Winter Break Provides Opportunity for Global Academic Experiences
The campus may be quiet during the winter break but several academic experiences planned for the next month will make for an active learning environment.
Biology and psychology students will study and conduct research in Costa Rica. Global Service Learning will travel to Crow Creek Indian Reservation in central South Dakota for a winter service project, and the University Choir will share its talents at concerts in Iowa, Illinois, Wisconsin and Nebraska.
Thirteen biology students will travel to Costa Rica in January for a tropical biology course. Students will participate in reef and volcano tours, hiking, and whale and dolphin watching. They will also conduct research at a mid-elevation rainforest biological station.
“Students claim that it is one of the most important educational experiences that they have at NWU,” said Associate Professor of Biology Cody Arenz. “Last time a student claimed it was the best experience of their life. Another student said it was the most fun they had ever had learning.”
Three psychology students will join professor Mary Beth Ahlum in Costa Rica for a three-week course titled “Cross-Cultural Psychology.” Students will travel to Turrialba where they will study culture and language at the Adventure Education Center Language School. Among their studies will be the exploration of the Costa Rican education system, healthcare, promotion of ecotourism, and grassroots community organizing.
Fifteen student members of Global Service Learning will spend a week at the Crow Creek Indian Reservation in central South Dakota. Together they will volunteer at a local high school, women’s center, veteran’s memorial, and thrift store. They will be joined by professors Kathy Wolf and Jeff Mohr, and Service Learning/Global Service Learning Coordinator Kelli Wood.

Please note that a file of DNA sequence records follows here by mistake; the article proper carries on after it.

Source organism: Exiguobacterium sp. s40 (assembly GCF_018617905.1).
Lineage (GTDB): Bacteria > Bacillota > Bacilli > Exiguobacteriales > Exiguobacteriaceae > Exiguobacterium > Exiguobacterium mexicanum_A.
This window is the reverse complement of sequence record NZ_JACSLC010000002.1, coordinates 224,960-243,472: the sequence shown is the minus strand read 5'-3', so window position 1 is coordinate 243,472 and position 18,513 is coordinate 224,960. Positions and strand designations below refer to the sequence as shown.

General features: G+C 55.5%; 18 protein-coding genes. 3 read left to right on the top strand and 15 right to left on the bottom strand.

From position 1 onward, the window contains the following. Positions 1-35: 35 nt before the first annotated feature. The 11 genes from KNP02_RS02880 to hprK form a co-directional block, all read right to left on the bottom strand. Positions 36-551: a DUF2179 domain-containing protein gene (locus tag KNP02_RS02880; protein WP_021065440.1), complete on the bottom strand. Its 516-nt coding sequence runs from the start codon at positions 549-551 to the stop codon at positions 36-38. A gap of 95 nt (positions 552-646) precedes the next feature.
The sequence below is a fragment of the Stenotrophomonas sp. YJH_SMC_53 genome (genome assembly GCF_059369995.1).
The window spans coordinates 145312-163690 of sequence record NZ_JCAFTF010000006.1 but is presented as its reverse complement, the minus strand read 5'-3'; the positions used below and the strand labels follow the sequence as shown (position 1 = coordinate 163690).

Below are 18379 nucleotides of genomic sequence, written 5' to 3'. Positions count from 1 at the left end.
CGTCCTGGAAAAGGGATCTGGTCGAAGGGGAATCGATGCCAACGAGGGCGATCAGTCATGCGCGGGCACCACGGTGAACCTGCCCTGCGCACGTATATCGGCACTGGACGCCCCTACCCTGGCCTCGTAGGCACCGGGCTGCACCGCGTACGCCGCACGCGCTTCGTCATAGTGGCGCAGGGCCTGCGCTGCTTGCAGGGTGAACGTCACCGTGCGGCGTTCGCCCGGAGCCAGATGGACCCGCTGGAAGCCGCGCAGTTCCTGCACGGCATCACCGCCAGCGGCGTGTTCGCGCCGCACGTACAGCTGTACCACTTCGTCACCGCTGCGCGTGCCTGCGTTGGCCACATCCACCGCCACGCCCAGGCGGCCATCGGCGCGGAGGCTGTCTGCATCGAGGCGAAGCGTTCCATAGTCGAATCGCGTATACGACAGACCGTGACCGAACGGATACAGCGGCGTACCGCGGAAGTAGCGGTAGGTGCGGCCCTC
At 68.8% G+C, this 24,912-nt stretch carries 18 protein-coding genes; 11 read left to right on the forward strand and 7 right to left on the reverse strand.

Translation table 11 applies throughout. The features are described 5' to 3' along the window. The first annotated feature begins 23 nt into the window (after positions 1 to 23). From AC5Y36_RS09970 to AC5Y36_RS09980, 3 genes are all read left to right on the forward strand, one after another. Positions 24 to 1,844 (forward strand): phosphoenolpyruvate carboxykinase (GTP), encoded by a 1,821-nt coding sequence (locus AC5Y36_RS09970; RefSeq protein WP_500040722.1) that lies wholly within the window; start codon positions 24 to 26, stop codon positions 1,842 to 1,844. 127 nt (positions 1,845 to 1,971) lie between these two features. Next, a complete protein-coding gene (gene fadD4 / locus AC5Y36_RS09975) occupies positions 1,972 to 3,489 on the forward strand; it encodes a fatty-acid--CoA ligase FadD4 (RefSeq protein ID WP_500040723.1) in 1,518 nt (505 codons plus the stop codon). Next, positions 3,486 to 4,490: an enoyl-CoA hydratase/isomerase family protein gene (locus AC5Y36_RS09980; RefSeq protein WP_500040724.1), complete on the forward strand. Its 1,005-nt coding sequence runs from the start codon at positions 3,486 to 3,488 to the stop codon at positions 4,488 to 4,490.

While the reservation will benefit from the students’ efforts, NWU students are looking forward to reciprocal rewards.
“In most Global Service Learning experiences, our members witness this reciprocal nature of service learning that is empowered by communities overcoming diversity,” said GSL student member Eric Noel. “This attitude is not only contagious but it best conveys the qualities that are difficult to learn inside the classroom. Learning from others is the reward GSL is always pursuing.”
Finally, the University Choir will perform 10 concerts in four states beginning January 6 and concluding with a home concert on Sunday, January 17 at 7:30 p.m. in O’Donnell Auditorium. The concert will include diverse music including early Hebrew songs sung in Ladino, a Judeo-Spanish language, and Inca sung in Quechua, a Native American language. The choir will also perform excerpts from the well-known closing movement of Beethoven’s Ode to Joy. The concert will conclude with the choir’s signature piece, Sir Malcolm Sargent’s Silent Night. See the tour schedule for a complete list of concert details.
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